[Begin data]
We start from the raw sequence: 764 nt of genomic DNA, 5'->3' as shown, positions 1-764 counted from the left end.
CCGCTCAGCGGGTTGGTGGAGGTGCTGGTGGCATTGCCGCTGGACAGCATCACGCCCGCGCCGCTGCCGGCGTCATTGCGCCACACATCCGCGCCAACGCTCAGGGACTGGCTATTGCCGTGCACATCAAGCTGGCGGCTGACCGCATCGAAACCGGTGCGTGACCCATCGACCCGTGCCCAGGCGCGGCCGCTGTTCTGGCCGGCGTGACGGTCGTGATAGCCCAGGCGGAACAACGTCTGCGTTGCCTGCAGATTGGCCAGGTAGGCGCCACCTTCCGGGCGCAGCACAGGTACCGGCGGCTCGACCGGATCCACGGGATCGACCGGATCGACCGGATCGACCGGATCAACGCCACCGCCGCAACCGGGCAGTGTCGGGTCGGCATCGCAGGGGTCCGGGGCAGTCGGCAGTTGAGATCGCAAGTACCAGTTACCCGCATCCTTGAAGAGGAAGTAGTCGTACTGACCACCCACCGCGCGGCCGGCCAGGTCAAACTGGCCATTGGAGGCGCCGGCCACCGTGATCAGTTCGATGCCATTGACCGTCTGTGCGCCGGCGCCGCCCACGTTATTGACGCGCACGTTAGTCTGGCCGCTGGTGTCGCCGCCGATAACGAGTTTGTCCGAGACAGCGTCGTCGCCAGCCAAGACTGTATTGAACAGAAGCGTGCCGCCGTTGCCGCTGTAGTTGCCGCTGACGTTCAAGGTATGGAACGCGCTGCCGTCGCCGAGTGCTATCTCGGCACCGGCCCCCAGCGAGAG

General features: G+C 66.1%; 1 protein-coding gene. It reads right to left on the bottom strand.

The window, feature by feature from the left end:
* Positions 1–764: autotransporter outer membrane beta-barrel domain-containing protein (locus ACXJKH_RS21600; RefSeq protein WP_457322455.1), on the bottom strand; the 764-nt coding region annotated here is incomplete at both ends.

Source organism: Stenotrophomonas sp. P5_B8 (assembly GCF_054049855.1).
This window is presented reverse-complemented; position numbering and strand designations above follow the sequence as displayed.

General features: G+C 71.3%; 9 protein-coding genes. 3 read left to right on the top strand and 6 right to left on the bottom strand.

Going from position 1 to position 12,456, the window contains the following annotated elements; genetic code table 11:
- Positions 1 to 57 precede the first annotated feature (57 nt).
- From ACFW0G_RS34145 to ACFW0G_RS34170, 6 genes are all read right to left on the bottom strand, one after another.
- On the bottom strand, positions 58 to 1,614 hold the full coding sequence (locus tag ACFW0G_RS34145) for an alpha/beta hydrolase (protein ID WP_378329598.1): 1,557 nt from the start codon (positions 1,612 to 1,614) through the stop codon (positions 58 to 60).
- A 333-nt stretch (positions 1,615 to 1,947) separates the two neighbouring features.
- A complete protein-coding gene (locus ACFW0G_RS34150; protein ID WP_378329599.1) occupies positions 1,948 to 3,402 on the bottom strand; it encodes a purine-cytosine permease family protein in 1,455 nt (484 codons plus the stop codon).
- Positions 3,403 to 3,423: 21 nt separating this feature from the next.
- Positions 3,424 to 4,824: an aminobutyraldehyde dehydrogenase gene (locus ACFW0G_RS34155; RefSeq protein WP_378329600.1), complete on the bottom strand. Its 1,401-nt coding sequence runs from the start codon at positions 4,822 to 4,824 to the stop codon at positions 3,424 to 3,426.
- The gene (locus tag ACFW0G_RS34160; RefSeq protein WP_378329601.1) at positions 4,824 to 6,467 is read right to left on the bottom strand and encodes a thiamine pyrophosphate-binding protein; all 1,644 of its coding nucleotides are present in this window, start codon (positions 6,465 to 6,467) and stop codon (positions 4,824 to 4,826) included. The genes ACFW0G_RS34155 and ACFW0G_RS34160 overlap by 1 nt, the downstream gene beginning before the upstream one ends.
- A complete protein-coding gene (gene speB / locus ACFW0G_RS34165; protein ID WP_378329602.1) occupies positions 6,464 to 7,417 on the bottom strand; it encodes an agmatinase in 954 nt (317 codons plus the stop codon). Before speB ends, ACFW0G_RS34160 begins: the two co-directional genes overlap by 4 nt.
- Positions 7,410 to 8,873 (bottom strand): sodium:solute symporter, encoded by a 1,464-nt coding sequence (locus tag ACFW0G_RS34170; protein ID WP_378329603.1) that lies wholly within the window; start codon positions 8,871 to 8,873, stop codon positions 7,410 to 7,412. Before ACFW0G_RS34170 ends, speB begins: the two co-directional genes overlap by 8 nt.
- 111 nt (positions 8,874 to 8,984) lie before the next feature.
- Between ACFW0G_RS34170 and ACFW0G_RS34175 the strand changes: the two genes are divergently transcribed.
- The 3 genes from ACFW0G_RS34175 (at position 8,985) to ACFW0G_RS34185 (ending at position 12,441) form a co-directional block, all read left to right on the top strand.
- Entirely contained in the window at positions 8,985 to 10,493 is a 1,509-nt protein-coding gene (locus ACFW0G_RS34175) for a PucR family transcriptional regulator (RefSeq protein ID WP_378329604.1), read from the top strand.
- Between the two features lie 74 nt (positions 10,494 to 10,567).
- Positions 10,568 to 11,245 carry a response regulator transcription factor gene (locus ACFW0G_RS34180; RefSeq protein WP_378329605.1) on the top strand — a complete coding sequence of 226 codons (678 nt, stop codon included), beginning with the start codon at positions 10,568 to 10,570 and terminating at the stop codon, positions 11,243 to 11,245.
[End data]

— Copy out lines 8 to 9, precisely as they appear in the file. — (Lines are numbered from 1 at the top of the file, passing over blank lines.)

General features: G+C 71.3%; 9 protein-coding genes. 3 read left to right on the top strand and 6 right to left on the bottom strand.

Going from position 1 to position 12,456, the window contains the following annotated elements; genetic code table 11: